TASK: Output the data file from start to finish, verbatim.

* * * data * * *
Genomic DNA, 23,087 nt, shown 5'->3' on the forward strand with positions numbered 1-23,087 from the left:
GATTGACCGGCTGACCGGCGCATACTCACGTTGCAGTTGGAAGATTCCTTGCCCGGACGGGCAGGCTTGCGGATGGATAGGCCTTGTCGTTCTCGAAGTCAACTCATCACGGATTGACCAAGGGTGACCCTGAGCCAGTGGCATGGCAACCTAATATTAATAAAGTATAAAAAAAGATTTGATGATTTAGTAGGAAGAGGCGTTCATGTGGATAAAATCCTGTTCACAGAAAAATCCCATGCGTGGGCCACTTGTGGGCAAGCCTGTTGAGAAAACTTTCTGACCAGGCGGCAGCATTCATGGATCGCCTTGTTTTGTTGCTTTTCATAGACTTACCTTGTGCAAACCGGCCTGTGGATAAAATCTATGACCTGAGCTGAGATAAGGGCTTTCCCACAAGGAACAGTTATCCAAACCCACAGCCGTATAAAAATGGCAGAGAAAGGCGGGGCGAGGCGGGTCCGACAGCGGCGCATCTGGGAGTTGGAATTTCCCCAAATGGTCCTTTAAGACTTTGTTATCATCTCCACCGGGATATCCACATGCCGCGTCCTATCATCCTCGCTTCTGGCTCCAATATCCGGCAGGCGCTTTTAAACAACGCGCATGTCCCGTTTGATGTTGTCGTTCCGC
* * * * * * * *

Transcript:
Genomic DNA, 23,087 nt, shown 5'->3' on the forward strand with positions numbered 1-23,087 from the left:
GATTGACCGGCTGACCGGCGCATACTCACGTTGCAGTTGGAAGATTCCTTGCCCGGACGGGCAGGCTTGCGGATGGATAGGCCTTGTCGTTCTCGAAGTCAACTCATCACGGATTGACCAAGGGTGACCCTGAGCCAGTGGCATGGCAACCTAATATTAATAAAGTATAAAAAAAGATTTGATGATTTAGTAGGAAGAGGCGTTCATGTGGATAAAATCCTGTTCACAGAAAAATCCCATGCGTGGGCCACTTGTGGGCAAGCCTGTTGAGAAAACTTTCTGACCAGGCGGCAGCATTCATGGATCGCCTTGTTTTGTTGCTTTTCATAGACTTACCTTGTGCAAACCGGCCTGTGGATAAAATCTATGACCTGAGCTGAGATAAGGGCTTTCCCACAAGGAACAGTTATCCAAACCCACAGCCGTATAAAAATGGCAGAGAAAGGCGGGGCGAGGCGGGTCCGACAGCGGCGCATCTGGGAGTTGGAATTTCCCCAAATGGTCCTTTAAGACTTTGTTATCATCTCCACCGGGATATCCACATGCCGCGTCCTATCATCCTCGCTTCTGGCTCCAATATCCGGCAGGCGCTTTTAAACAACGCGCATGTCCCGTTTGATGTTGTCGTTCCGC